- Published: December 19, 2011
- Written by Chris Meehan
Imagine having a vehicle that allows you to travel in bike lanes and park on sidewalks and you don’t even have to pedal—but can if you want to. That’s behind North Carolina startup Organic Transit’s plans to build tribrid velomobiles powered by the driver (when they want to) as well a battery and a solar panel which power its electric motor.
The vehicles cost up to $3,700 and have a top speed of 25 miles per hour. Some communities limit electric bicycle speeds to 25 miles per hour, partly for safety concerns. Organic Transit already has more than 240 orders for their unique trikes. And the number is growing quickly as the company gets more press, like an article in the NewsObserver last week.
“We actually received 35 orders from that article,” said Organic Transit CEO Rob Cotter.
Only problem is, they haven’t made their first production unit—yet.
“We could have some units rolling out in the end of April or early May. We have a chunk of customers/fans that want to see this sooner than later, and they’ve paid full deposits,” Cotter said.
Those customers are mainly local and will help serve as a beta test bed for the first generation of the vehicles.
“We can keep full tabs on things and make changes as necessary,” he said.
Cotter’s also had conversations with people from across the country, like Colorado’s New Belgium Brewing Co.’s Tour De Fat Impresario Matt Kowal, who organizes the annual bike-riding events across the U.S.
The company is designing four different types of drive trains for the vehicles that allow for different levels of human participation, according to Cotter. For instance, one design uses a continuously variable transmission, which can be powered directly by the driver, or they can choose to add power via the throttle. With another, all the power from pedaling goes directly to the battery, and the motor provides the direct power.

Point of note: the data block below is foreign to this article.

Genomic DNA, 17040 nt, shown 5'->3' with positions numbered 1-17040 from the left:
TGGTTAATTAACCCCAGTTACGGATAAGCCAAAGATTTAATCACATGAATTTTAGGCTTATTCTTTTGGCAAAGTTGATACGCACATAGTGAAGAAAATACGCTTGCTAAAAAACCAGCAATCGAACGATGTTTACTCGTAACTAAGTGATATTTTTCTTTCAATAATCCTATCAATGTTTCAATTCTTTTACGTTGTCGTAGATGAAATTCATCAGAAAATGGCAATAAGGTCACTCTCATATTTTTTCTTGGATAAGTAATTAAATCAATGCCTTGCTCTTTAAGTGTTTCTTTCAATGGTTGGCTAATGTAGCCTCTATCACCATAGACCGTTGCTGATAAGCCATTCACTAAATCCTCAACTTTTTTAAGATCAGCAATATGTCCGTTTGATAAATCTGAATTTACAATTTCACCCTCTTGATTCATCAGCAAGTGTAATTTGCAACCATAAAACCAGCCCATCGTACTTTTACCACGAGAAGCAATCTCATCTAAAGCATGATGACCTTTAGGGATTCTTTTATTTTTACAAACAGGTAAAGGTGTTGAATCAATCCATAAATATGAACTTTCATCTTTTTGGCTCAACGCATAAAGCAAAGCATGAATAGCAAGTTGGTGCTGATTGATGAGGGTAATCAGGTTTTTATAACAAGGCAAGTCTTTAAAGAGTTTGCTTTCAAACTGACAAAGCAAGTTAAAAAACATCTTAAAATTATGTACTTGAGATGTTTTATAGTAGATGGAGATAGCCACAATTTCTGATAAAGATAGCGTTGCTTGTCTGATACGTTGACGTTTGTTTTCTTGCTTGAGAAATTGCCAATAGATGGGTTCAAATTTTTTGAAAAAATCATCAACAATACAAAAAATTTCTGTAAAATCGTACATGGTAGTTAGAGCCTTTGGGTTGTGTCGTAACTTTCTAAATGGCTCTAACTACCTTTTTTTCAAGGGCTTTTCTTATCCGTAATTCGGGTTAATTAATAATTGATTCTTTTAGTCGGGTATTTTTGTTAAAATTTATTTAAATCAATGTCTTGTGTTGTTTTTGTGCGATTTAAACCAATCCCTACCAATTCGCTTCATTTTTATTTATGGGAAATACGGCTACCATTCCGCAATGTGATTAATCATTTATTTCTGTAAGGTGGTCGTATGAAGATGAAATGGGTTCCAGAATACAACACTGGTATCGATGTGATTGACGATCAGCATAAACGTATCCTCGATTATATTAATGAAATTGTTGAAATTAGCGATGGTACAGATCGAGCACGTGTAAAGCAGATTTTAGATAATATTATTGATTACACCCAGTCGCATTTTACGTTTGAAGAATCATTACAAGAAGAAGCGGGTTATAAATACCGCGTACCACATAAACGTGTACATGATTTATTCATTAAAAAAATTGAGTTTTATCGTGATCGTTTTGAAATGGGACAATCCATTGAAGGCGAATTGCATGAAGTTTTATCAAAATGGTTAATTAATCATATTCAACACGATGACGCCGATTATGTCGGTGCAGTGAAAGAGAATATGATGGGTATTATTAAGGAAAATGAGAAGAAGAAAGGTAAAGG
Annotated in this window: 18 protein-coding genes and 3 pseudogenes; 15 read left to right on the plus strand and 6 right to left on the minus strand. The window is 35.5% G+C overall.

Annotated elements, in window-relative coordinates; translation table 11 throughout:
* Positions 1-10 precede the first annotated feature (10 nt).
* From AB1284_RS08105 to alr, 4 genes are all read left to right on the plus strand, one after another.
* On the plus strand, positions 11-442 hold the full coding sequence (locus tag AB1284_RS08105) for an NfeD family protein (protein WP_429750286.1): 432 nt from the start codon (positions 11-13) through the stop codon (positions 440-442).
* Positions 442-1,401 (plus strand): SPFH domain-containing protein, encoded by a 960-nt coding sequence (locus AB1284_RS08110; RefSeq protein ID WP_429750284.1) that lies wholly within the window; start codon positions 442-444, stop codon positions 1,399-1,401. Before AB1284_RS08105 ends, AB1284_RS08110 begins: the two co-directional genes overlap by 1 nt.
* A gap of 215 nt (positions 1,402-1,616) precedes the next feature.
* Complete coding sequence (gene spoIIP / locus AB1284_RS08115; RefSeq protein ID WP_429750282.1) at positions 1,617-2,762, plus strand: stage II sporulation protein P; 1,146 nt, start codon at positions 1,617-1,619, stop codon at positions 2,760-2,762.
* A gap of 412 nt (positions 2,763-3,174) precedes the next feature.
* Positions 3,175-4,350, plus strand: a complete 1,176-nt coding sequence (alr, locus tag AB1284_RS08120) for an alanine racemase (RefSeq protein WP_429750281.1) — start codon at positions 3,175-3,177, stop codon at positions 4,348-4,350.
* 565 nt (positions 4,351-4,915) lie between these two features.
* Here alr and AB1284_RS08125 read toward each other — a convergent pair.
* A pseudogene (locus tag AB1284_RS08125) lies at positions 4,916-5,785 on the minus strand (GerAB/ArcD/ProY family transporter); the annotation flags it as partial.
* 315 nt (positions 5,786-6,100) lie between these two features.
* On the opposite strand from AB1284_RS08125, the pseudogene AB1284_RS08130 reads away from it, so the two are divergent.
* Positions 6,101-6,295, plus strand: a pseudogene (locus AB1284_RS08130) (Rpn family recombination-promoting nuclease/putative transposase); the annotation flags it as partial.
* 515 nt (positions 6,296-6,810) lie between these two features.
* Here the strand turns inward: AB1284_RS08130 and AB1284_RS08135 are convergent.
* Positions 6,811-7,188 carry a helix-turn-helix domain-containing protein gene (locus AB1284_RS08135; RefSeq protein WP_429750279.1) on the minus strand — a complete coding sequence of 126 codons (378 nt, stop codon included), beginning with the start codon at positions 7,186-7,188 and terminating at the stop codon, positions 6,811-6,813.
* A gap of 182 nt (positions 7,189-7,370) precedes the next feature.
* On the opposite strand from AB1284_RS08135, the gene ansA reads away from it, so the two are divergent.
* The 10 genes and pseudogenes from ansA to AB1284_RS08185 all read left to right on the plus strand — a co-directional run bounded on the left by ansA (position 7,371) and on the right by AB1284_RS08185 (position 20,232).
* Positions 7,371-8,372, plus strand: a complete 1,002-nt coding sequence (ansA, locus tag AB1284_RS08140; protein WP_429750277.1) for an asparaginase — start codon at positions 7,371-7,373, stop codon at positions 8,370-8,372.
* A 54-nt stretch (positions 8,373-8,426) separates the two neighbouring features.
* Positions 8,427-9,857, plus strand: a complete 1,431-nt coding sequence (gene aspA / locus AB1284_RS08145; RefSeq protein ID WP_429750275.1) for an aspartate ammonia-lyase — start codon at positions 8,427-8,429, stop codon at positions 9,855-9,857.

The vehicle provides 400 watts of power to the motor with the solar power helping to charge the vehicle throughout the day. Humans provide about 250 watts of power as well.
“With the electric power unit it’s almost like there are a couple extra people pushing,” Cotter said.
At present the company has two different models, Elf and Truckette. Each can carry the driver and a passenger. The Elf is designed as a commuter vehicle, and the Truckette can handle a payload of up to 350 pounds— the weight of a couple of kegs—one of the first purchasers is a local brewery, Cotter said.
The company will manufacture the vehicles in a setting where people can watch it being done, much like a brewpub.
“We wanted to do the assembly of these things in downtown areas,” Cotter said. As such it formed a partnership with Alliance Architecture, where it will assemble and display the vehicles.
As the company grows it will consider opening more assembly plants in urban environments, like perhaps Denver, according to Cotter.
“It’s part of a local movement, and we would like to have localized labor,” he said. “That’s why we focus on decentralized assembly.”
The company got a boost this year from Durham Chamber of Commerce's Startup Stampede, an incubator program that helps such projects gain traction and visibility, according to the NewsObserver.
Image courtesy of Organic Transit.